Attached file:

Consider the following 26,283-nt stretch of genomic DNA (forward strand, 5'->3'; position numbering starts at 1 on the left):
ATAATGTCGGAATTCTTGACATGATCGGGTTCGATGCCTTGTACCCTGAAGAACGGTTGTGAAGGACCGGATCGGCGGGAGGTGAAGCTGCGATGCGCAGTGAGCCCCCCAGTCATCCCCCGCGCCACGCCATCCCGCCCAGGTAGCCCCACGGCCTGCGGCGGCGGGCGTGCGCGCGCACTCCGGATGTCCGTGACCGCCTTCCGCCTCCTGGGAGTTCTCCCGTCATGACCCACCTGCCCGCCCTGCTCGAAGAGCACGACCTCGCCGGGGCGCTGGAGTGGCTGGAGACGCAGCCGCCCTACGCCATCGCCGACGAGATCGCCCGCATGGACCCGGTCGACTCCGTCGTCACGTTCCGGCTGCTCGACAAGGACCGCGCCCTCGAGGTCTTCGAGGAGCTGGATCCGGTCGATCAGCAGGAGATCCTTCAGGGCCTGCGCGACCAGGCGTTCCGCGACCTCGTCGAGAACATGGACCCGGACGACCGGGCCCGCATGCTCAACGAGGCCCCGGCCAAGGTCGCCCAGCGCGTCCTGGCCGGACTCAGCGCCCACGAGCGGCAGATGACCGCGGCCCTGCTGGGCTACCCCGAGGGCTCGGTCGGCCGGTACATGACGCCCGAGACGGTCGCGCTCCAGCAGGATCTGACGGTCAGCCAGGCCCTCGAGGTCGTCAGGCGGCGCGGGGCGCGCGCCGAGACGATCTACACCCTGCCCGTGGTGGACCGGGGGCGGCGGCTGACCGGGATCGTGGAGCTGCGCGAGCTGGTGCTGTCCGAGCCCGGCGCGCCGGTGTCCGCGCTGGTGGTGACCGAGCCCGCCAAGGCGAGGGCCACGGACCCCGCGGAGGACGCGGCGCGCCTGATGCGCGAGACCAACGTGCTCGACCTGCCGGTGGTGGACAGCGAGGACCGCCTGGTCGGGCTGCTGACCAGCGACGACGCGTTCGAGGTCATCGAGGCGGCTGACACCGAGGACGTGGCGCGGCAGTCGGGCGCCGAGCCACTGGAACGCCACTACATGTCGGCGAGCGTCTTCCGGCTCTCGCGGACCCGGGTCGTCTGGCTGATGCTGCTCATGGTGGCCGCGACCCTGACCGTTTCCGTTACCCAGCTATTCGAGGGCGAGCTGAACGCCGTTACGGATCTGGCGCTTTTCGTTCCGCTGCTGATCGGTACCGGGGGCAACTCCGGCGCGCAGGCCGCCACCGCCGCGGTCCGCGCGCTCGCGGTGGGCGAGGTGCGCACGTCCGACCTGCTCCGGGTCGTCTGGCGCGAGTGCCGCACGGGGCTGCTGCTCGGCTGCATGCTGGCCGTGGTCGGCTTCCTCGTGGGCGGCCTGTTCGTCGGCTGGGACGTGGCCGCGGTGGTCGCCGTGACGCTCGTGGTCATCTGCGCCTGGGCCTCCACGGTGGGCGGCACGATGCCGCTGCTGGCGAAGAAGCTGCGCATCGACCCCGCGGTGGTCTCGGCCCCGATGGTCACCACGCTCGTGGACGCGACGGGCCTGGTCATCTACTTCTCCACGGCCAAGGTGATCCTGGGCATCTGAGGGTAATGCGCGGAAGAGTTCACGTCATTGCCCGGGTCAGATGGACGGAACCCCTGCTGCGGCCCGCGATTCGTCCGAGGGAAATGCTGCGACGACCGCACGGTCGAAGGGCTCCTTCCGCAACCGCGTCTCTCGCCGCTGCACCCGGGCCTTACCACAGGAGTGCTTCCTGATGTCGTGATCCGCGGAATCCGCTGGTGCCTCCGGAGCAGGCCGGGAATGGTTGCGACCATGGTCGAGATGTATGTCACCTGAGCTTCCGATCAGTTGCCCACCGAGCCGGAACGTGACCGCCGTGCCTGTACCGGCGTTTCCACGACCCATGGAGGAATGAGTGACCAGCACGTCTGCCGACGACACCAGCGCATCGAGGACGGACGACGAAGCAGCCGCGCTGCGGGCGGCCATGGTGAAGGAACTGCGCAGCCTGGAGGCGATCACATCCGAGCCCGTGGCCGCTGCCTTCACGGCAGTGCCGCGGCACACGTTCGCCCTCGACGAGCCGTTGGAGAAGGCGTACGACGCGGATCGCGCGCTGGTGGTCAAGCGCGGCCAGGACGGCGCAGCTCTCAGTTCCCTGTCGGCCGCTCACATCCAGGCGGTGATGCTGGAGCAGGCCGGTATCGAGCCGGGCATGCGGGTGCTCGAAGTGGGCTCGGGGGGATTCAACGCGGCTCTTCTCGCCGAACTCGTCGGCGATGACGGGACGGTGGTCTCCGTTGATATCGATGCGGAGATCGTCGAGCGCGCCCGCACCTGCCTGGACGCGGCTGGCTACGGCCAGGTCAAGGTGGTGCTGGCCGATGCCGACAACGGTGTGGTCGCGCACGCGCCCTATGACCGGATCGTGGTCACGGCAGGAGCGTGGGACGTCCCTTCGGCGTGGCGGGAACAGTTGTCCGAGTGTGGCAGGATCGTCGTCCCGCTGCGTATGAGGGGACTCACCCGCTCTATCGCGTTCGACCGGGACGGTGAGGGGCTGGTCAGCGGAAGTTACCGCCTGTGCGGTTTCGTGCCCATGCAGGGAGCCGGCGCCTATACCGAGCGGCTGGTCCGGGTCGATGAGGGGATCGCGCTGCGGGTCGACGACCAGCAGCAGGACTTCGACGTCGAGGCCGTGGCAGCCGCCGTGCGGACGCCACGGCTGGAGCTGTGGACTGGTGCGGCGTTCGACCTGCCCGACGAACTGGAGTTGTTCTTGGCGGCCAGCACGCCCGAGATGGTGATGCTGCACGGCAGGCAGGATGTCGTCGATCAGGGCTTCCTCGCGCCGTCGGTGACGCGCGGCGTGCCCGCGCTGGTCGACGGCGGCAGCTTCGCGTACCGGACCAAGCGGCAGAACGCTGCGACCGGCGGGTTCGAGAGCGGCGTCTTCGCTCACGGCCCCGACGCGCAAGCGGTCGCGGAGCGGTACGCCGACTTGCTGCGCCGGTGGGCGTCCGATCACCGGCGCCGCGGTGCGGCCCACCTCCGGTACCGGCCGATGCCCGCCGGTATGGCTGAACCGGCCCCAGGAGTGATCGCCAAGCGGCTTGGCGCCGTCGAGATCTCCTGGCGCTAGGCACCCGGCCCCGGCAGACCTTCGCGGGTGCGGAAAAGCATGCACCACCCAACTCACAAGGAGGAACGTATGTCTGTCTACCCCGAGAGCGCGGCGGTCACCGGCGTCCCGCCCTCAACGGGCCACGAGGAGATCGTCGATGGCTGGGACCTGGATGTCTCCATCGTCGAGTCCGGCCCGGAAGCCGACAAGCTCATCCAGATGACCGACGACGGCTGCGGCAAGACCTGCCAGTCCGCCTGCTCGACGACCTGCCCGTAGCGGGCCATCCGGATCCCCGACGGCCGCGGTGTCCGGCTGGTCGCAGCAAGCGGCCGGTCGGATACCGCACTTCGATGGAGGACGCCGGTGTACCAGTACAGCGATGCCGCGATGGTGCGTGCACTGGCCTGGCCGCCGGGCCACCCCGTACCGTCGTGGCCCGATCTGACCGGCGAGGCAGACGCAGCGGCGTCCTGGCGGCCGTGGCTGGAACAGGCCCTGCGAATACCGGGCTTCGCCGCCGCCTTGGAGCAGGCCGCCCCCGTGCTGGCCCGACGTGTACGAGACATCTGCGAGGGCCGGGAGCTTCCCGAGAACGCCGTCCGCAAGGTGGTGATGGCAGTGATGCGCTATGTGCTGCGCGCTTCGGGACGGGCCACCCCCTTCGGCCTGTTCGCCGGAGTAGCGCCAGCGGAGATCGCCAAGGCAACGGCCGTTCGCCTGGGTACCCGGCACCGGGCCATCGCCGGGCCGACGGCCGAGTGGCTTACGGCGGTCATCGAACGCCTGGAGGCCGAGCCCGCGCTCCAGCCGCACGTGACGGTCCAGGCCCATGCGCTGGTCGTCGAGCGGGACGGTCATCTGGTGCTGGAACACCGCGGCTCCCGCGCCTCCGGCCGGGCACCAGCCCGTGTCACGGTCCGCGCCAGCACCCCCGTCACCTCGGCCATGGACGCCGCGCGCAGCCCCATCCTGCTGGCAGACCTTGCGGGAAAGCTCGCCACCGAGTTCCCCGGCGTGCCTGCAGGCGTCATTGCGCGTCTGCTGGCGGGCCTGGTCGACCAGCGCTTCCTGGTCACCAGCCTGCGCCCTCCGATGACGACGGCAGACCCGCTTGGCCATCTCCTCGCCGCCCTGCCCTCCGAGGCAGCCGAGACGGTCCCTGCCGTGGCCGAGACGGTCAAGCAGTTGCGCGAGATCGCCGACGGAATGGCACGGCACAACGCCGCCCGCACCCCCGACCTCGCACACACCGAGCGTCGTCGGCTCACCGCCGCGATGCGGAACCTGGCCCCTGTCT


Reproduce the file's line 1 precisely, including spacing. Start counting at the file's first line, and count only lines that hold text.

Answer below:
Consider the following 26,283-nt stretch of genomic DNA (forward strand, 5'->3'; position numbering starts at 1 on the left):